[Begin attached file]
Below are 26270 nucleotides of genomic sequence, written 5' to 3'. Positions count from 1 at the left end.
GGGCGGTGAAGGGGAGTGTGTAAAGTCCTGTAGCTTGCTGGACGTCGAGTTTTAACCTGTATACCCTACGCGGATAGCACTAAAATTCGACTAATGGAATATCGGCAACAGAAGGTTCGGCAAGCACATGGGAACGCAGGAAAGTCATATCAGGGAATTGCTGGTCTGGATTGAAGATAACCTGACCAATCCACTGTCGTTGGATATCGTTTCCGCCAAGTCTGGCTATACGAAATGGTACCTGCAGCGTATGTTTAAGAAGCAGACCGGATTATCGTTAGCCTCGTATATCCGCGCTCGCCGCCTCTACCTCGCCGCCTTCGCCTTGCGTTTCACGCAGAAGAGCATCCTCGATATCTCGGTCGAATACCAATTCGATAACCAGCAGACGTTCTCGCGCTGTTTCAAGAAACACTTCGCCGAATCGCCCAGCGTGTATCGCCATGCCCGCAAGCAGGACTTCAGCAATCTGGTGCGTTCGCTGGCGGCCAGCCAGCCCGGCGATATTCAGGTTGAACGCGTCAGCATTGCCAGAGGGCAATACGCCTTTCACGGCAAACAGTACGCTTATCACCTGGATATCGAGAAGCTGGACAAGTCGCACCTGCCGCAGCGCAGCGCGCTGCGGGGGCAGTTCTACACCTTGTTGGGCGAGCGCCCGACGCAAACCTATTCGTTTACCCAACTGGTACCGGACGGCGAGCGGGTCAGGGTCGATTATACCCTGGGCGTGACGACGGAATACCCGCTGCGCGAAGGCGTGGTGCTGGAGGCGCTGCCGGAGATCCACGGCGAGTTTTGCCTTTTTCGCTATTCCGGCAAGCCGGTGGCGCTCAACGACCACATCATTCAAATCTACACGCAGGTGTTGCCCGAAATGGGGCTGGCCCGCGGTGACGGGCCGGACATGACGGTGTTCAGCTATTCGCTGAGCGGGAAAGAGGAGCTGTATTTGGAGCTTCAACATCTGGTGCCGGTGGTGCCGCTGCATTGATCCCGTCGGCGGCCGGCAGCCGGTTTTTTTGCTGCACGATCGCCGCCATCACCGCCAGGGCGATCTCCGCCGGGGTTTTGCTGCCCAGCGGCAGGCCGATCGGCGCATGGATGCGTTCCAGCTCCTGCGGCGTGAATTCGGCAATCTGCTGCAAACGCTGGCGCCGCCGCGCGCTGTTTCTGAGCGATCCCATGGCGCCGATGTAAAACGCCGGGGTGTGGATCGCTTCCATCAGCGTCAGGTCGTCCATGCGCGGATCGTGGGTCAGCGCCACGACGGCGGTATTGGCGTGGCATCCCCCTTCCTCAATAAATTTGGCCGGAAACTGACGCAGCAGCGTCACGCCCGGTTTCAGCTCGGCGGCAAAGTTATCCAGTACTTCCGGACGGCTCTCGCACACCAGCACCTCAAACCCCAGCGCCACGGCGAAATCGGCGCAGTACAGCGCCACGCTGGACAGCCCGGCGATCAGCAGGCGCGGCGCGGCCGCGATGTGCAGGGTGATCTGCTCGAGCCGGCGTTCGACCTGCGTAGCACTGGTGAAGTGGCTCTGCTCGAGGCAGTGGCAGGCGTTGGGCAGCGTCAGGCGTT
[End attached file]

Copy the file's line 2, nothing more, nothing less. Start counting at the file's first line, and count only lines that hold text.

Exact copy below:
GGGCGGTGAAGGGGAGTGTGTAAAGTCCTGTAGCTTGCTGGACGTCGAGTTTTAACCTGTATACCCTACGCGGATAGCACTAAAATTCGACTAATGGAATATCGGCAACAGAAGGTTCGGCAAGCACATGGGAACGCAGGAAAGTCATATCAGGGAATTGCTGGTCTGGATTGAAGATAACCTGACCAATCCACTGTCGTTGGATATCGTTTCCGCCAAGTCTGGCTATACGAAATGGTACCTGCAGCGTATGTTTAAGAAGCAGACCGGATTATCGTTAGCCTCGTATATCCGCGCTCGCCGCCTCTACCTCGCCGCCTTCGCCTTGCGTTTCACGCAGAAGAGCATCCTCGATATCTCGGTCGAATACCAATTCGATAACCAGCAGACGTTCTCGCGCTGTTTCAAGAAACACTTCGCCGAATCGCCCAGCGTGTATCGCCATGCCCGCAAGCAGGACTTCAGCAATCTGGTGCGTTCGCTGGCGGCCAGCCAGCCCGGCGATATTCAGGTTGAACGCGTCAGCATTGCCAGAGGGCAATACGCCTTTCACGGCAAACAGTACGCTTATCACCTGGATATCGAGAAGCTGGACAAGTCGCACCTGCCGCAGCGCAGCGCGCTGCGGGGGCAGTTCTACACCTTGTTGGGCGAGCGCCCGACGCAAACCTATTCGTTTACCCAACTGGTACCGGACGGCGAGCGGGTCAGGGTCGATTATACCCTGGGCGTGACGACGGAATACCCGCTGCGCGAAGGCGTGGTGCTGGAGGCGCTGCCGGAGATCCACGGCGAGTTTTGCCTTTTTCGCTATTCCGGCAAGCCGGTGGCGCTCAACGACCACATCATTCAAATCTACACGCAGGTGTTGCCCGAAATGGGGCTGGCCCGCGGTGACGGGCCGGACATGACGGTGTTCAGCTATTCGCTGAGCGGGAAAGAGGAGCTGTATTTGGAGCTTCAACATCTGGTGCCGGTGGTGCCGCTGCATTGATCCCGTCGGCGGCCGGCAGCCGGTTTTTTTGCTGCACGATCGCCGCCATCACCGCCAGGGCGATCTCCGCCGGGGTTTTGCTGCCCAGCGGCAGGCCGATCGGCGCATGGATGCGTTCCAGCTCCTGCGGCGTGAATTCGGCAATCTGCTGCAAACGCTGGCGCCGCCGCGCGCTGTTTCTGAGCGATCCCATGGCGCCGATGTAAAACGCCGGGGTGTGGATCGCTTCCATCAGCGTCAGGTCGTCCATGCGCGGATCGTGGGTCAGCGCCACGACGGCGGTATTGGCGTGGCATCCCCCTTCCTCAATAAATTTGGCCGGAAACTGACGCAGCAGCGTCACGCCCGGTTTCAGCTCGGCGGCAAAGTTATCCAGTACTTCCGGACGGCTCTCGCACACCAGCACCTCAAACCCCAGCGCCACGGCGAAATCGGCGCAGTACAGCGCCACGCTGGACAGCCCGGCGATCAGCAGGCGCGGCGCGGCCGCGATGTGCAGGGTGATCTGCTCGAGCCGGCGTTCGACCTGCGTAGCACTGGTGAAGTGGCTCTGCTCGAGGCAGTGGCAGGCGTTGGGCAGCGTCAGGCGTT